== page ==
February 24, 2016

African American History Month in Kindergarten


February is Here 

Does your school teach about Black History Month? Call me naive, but I never realized that there were some schools which did not allow this. There are other schools that neither promote nor discourage the focus of the month. Where do you stand on this? 

Personally - now, hear me out - I don't think we should focus on Black History Month. Are you still hanging with me? Don't run or yell yet! I believe that we should focus on Culturally Responsive Teaching. I believe that we should be fostering a classroom community in which all levels of diversity are be represented. 

Clarification

Before your imagination begins to run wild, and you judge this post, let me clarify. The reason for this post is I want you, as a teacher, to self reflect for a moment. I want you to think about your teaching. Do you only spend a month teaching about famous African Americans, Women, Native Americans and Latinos during their designated months? By no means am I faulting you for that if you do. Believe me, I get it. Being a teacher is stressful. We have A LOT to get in during 180 days. We have to hit all of our standards and make sure our students are meeting their benchmark. And now I want you to add more to your curriculum?! I bet you are just shaking your head or rolling your eyes at me. That's fine. However, today I am challenging you! Asking that you branch out of the mold. Break free from it and run!

My Challenge To YOU!

Here it is. I want you be to teaching about PEOPLE all year! Get representative books of all nationalities and cultures in your book shelf. Swap up your reading series for a diverse read aloud. Integrate it into your everyday curriculum. I feel that just focusing on a group of people for a month, because that is what it becomes, is not enough for our kids.

Take a look at your students. Tell me what you see. I see a room full of beautiful students. In my room, they are all Caucasian. Perhaps your situation is similar or perhaps you look around and see a group of diverse students. 

No matter our classroom dynamic, we owe it to our students to represent all children. Be it so that they see themselves in a book or so that they learn about someone new. Children are so perceptive. Our goal as an educator is to build them up! Start now and don't stop, We are shaping the leaders of tomorrow. I don't know about you, but I want our future leaders to be passionate and empathetic. Are you fostering that in your classroom? If yes - woohoo! But how can you do more? If not, that's okay! How can you?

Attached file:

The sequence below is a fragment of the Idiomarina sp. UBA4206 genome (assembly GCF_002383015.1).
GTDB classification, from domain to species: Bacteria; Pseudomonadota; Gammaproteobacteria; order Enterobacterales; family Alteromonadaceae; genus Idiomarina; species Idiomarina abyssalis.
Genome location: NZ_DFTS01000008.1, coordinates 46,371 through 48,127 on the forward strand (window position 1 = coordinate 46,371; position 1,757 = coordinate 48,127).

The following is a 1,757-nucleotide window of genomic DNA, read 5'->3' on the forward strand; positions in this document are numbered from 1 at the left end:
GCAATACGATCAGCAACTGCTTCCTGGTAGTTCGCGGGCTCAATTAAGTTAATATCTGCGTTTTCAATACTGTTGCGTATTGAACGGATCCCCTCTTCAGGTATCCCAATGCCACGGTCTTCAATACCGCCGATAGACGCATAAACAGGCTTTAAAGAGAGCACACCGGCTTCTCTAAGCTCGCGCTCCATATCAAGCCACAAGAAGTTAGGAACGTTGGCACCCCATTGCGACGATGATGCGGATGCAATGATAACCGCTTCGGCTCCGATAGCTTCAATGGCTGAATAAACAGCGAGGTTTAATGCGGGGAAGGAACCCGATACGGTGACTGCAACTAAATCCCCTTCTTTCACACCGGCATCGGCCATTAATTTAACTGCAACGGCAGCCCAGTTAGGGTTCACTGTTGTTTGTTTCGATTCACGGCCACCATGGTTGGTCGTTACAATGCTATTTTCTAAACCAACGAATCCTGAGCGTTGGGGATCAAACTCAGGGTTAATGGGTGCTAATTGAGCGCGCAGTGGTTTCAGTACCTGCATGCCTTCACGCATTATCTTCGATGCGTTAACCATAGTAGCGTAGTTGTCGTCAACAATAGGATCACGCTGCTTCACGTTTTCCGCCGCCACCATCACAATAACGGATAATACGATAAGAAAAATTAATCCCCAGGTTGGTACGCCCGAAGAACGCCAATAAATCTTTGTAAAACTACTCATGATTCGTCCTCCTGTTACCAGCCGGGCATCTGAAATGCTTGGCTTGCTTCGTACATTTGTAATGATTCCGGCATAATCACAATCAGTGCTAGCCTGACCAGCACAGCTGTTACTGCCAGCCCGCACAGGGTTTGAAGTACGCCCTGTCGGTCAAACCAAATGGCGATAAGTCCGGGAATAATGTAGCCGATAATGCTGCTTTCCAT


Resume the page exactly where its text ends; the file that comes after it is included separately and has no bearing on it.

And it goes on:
Easy Ideas

Now that I have either traumatized you or empowered you, I need to give you a How To. Honestly, for me - it is second nature. I am constantly purchasing books and that is the first thing to do. Picture books are the easiest way to represent all children in your classroom. I have a bookshelf that I change each month, so it is a great visual as well. 

You can also teach explicitly about a historical or modern figure. Teaching about plants?

 Boom - George Washington Carver The Little Plant Doctor: A Story about George Washington Carver


Teaching about the Olympics or being a strong person? 


There are SO many ways to represent people in your classroom. I feel that in primary classrooms it is easy to use read alouds to represent diversity. I will be teaching a unit on Cinderella as we explore Fairy Tales and map skills. While doing that I will teach them about 7 different countries. What a fun way to travel the world! Teaching older grades? Current Events or literature for the classroom is such an awesome way to fuel your students.

Now, I am not saying that you shouldn't teach Black History or any other cultural month. I am just encouraging you to integrate it more into your everyday curriculum.

Check out below for an easy and fun Ruby Bridges activity I will be using. No, I did not get to teach about her in February. BUT I will. Because Ruby is so inspirational and motivating.



Another great resource for older grades is Teaching Tolerance. This website is specifically designed to help your teach acceptance and respect in your classroom. Follow them on Facebook for daily tidbits. Even better - order their free film kits. 


I LOVE these! Plus, they are free! They are helping teachers teach their students as best we can. Each film kit contains a DVD for your students to view (Grade 6+), as well as a CD with PDFs for you, the teacher! They give it right to you!

I hope that you find these ideas useful for implementing in your classroom! Now, go teach your kiddos as best as you can!! #yourock

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